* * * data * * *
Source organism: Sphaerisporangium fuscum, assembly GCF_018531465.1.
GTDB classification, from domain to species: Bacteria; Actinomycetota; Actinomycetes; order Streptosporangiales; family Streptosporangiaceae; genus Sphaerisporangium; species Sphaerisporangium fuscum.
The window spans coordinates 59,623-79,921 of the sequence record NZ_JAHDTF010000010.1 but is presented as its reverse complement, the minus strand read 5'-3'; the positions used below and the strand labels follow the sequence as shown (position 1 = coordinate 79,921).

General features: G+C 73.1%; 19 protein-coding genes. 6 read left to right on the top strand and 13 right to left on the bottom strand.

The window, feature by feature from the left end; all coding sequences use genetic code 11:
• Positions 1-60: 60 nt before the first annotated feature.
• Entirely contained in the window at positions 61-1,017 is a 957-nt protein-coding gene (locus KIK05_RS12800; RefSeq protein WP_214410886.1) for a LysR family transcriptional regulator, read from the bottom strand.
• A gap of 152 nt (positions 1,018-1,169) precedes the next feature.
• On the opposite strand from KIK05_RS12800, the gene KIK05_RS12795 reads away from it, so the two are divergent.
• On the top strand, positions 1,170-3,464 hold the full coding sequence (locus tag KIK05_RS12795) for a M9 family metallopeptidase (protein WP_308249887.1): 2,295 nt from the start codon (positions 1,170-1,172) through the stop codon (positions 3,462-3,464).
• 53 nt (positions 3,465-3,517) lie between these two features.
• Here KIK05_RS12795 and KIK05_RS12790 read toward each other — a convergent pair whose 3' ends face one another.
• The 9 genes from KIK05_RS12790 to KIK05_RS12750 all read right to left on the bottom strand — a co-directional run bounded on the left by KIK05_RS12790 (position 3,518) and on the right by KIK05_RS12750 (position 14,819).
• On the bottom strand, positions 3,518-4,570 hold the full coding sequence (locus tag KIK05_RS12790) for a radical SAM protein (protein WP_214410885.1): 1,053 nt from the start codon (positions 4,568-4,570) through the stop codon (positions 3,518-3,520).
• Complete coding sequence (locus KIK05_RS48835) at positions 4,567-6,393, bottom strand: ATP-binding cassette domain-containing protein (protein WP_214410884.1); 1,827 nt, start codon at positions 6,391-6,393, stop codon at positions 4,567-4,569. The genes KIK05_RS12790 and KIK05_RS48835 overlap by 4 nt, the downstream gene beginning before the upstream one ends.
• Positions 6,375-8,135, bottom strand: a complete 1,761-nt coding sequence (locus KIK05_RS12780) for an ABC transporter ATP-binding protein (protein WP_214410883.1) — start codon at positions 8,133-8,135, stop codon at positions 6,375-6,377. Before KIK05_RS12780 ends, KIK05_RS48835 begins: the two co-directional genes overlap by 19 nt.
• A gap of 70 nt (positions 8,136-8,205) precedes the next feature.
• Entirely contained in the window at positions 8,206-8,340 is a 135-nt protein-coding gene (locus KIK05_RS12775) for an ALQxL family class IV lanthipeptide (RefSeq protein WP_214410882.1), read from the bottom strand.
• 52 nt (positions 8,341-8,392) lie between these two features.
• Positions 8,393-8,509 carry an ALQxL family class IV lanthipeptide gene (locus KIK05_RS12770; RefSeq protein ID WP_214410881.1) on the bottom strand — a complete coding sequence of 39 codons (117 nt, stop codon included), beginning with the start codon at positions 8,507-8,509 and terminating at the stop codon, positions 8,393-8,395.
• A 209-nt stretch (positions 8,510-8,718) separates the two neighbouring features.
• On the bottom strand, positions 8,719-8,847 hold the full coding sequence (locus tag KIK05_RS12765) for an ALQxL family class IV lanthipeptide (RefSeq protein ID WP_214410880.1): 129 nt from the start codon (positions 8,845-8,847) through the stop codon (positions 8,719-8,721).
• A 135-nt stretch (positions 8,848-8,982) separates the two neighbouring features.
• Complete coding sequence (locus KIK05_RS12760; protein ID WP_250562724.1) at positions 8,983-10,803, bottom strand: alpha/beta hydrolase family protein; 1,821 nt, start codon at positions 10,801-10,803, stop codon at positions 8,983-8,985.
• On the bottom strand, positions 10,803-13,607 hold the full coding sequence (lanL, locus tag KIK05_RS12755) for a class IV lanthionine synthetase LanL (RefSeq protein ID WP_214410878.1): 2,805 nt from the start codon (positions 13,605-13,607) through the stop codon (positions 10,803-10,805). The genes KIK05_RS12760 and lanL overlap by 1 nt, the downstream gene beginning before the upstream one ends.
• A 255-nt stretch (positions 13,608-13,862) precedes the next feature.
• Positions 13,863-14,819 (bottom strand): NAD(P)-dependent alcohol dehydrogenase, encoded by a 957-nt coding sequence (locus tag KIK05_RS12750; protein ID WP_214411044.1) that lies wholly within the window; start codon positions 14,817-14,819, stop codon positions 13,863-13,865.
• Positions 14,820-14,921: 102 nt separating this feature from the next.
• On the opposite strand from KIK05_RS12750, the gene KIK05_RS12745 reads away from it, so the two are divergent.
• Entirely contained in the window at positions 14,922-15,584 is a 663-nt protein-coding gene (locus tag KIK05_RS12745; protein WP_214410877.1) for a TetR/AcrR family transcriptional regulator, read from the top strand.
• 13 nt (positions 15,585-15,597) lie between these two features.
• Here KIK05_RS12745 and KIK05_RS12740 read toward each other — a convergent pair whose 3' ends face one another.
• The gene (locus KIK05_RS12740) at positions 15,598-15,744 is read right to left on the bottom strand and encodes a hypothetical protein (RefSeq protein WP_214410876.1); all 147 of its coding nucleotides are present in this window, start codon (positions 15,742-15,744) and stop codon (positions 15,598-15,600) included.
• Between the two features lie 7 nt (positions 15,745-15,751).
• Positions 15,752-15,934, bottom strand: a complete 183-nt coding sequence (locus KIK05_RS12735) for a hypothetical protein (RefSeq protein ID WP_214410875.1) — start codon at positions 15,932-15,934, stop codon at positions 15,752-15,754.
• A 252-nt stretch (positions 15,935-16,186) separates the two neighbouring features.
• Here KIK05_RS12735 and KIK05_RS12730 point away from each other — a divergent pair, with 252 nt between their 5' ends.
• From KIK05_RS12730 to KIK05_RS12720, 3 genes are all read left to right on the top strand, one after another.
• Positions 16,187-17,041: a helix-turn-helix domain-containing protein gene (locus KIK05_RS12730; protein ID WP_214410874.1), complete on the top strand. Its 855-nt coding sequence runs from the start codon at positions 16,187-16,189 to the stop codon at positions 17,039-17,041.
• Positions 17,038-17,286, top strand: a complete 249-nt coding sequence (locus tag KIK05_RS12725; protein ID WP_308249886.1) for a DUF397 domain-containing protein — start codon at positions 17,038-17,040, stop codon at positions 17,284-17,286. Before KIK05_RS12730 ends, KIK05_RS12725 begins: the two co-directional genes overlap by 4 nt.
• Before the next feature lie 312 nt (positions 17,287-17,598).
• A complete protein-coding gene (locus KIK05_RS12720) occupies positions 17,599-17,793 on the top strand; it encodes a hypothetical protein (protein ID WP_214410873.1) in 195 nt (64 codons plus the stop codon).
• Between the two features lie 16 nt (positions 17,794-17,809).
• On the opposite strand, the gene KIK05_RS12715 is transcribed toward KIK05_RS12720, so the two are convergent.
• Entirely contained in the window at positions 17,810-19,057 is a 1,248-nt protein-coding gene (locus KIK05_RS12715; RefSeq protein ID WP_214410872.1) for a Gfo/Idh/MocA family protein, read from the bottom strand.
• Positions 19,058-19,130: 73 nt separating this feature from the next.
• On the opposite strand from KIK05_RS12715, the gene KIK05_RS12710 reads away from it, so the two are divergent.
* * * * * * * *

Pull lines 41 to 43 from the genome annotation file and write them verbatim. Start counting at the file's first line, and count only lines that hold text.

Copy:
• Before the next feature lie 312 nt (positions 17,287-17,598).
• A complete protein-coding gene (locus KIK05_RS12720) occupies positions 17,599-17,793 on the top strand; it encodes a hypothetical protein (protein ID WP_214410873.1) in 195 nt (64 codons plus the stop codon).
• Between the two features lie 16 nt (positions 17,794-17,809).